2. We also note fourteen cases in which 320z. bottles were rejected on-line on August 10, 2007, during the packaging of Lot 708-1061-326, 4% CHG Solution, because the bottles contained insects. In addition, on January 18, 2008, Xttrium received Customer Complaint 2008006 of an insect found inside a bottle by a nurse when she opened the bottle in the operating room (Lot 710-1021-306, 2% CHG Solution).
1. Failure to thoroughly review any unexplained discrepancy or the failure of a batch or any of its components to meet any of its specifications, whether or not the batch has already been distributed. Failure to extend investigations to other batches of drug product that may have been associated with the specific failure or discrepancy. Failure to include conclusions and follow up in written records of the investigation as required by 21 CFR § 211.192. For example:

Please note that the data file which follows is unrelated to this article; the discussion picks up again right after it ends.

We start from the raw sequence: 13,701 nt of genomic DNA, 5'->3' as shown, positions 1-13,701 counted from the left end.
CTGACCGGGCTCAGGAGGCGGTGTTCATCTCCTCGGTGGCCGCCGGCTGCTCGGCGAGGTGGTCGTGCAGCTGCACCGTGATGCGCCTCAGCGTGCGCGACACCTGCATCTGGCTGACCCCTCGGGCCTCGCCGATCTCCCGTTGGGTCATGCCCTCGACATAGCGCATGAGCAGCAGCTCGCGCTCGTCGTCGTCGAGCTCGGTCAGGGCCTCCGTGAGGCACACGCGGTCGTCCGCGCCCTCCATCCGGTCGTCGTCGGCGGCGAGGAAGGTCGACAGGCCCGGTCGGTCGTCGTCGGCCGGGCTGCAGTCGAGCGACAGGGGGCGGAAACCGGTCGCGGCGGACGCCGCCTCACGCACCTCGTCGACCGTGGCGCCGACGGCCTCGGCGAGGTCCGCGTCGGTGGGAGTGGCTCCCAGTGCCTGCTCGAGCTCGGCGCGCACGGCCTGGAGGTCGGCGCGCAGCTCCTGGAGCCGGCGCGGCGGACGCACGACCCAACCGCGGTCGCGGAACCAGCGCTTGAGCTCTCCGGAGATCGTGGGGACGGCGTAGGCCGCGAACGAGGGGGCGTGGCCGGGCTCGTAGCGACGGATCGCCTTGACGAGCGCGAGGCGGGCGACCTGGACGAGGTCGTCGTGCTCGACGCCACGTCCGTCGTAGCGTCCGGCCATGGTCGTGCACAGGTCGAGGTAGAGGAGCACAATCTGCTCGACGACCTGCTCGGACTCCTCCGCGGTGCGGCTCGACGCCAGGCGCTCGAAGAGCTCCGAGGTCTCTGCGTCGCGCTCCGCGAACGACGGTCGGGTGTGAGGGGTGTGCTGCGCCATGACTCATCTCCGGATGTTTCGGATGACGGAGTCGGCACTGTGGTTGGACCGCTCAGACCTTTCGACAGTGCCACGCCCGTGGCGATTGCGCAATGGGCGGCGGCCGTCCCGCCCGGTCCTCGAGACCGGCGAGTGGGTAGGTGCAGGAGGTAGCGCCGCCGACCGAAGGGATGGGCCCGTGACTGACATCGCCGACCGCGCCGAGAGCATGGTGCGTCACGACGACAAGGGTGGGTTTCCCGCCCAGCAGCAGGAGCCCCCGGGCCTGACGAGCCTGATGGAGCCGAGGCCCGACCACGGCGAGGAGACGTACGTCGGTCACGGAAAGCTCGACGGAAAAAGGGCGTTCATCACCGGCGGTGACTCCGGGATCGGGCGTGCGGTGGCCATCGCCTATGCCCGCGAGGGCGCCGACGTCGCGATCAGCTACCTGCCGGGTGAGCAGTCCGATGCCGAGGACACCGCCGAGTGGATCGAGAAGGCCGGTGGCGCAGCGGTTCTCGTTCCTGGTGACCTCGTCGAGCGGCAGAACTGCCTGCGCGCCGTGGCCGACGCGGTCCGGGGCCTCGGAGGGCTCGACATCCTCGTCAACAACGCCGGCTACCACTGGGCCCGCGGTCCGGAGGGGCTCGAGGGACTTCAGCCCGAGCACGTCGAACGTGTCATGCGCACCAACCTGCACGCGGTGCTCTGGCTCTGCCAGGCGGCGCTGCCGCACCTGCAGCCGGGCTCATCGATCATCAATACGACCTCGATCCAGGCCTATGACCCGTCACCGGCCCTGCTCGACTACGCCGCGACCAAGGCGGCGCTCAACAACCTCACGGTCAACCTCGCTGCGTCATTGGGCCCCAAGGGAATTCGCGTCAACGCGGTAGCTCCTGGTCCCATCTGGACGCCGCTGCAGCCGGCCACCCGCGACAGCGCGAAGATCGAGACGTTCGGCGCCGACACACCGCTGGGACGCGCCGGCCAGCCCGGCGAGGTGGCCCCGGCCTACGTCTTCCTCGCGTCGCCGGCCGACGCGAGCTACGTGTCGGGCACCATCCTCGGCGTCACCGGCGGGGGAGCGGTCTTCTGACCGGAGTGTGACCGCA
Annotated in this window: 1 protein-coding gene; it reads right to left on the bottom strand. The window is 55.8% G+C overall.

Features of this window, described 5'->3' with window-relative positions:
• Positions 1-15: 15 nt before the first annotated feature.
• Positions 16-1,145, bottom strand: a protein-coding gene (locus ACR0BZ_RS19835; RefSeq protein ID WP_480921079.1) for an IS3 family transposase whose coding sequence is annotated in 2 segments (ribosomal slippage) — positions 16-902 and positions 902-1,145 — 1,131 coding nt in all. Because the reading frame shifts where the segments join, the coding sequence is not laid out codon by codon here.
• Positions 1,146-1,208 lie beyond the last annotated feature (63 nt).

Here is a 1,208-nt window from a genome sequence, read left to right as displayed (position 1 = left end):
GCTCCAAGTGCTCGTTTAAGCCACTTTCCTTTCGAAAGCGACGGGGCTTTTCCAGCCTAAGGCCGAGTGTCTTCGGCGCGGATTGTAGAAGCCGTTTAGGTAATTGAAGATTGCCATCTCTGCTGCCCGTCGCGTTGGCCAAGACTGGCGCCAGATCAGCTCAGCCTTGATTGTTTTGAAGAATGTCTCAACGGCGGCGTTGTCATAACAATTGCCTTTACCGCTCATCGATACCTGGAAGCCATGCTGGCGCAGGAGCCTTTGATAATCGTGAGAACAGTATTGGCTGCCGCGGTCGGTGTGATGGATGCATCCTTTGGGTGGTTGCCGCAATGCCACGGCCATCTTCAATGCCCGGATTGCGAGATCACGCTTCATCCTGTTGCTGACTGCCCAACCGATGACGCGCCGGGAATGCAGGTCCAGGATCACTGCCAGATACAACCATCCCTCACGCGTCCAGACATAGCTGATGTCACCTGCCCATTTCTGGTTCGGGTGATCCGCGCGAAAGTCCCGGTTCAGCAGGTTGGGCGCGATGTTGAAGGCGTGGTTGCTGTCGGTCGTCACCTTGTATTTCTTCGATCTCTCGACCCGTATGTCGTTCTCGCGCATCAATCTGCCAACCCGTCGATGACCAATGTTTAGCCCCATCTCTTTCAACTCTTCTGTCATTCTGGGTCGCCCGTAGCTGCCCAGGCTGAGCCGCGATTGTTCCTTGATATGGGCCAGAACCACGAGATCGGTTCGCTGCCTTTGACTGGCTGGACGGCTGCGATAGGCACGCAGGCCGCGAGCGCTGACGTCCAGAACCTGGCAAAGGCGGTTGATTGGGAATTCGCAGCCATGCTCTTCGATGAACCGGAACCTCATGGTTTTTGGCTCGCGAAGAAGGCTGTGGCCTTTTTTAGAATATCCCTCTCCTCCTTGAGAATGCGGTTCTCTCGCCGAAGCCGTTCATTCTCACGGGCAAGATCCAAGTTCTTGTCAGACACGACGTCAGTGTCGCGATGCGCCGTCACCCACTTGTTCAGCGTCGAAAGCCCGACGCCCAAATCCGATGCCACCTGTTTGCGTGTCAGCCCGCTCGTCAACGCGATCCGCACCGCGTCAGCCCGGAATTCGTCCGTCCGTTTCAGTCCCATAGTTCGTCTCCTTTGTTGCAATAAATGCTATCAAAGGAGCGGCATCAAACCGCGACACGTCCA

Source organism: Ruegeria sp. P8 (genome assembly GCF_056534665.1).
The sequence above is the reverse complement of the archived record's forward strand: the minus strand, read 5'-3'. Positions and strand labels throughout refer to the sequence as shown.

a. Investigations into Out-of-Specification (OOS) microbial results for finished drug product are not adequate. From May 2008 to August 2008, your firm tested 10 lots of finished drug product (e.g. 2% CHG Solution, 4% CHG Solution, and 0.12% CHG Oral Rinse) which did not meet established microbial limits. Upon retesting of these OOS lots, three also tested positive for Pseudomonas aeruginosa. Despite this objectionable microbial contamination in ten lots, nine were released on the basis of in-specification tests of retain samples. Prior to the release of eight of these nine lots, investigations were opened and the root cause for the OOS results was either documented as "not determined" or "possible sampling/laboratory error." The OOS results were invalidated without any evidence that ascribed the microbial contamination to laboratory error.